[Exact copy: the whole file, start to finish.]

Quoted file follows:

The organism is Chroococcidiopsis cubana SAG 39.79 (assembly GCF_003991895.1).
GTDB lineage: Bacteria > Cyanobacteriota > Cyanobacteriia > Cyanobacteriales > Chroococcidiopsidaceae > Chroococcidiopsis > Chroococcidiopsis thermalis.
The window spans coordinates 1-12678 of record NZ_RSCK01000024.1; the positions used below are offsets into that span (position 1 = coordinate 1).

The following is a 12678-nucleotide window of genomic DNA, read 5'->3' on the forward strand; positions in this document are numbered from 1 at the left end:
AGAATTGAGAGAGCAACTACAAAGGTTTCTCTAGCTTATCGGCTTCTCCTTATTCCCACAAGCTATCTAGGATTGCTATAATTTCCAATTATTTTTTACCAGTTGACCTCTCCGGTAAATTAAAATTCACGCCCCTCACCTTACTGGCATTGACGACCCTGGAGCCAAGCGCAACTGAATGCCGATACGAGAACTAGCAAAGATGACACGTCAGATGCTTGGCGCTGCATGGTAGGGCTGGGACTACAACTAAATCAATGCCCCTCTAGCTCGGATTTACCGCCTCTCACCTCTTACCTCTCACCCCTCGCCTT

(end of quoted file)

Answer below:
The organism is Chroococcidiopsis cubana SAG 39.79 (assembly GCF_003991895.1).
GTDB lineage: Bacteria > Cyanobacteriota > Cyanobacteriia > Cyanobacteriales > Chroococcidiopsidaceae > Chroococcidiopsis > Chroococcidiopsis thermalis.
The window spans coordinates 1-12678 of record NZ_RSCK01000024.1; the positions used below are offsets into that span (position 1 = coordinate 1).

The following is a 12678-nucleotide window of genomic DNA, read 5'->3' on the forward strand; positions in this document are numbered from 1 at the left end:
AGAATTGAGAGAGCAACTACAAAGGTTTCTCTAGCTTATCGGCTTCTCCTTATTCCCACAAGCTATCTAGGATTGCTATAATTTCCAATTATTTTTTACCAGTTGACCTCTCCGGTAAATTAAAATTCACGCCCCTCACCTTACTGGCATTGACGACCCTGGAGCCAAGCGCAACTGAATGCCGATACGAGAACTAGCAAAGATGACACGTCAGATGCTTGGCGCTGCATGGTAGGGCTGGGACTACAACTAAATCAATGCCCCTCTAGCTCGGATTTACCGCCTCTCACCTCTTACCTCTCACCCCTCGCCTT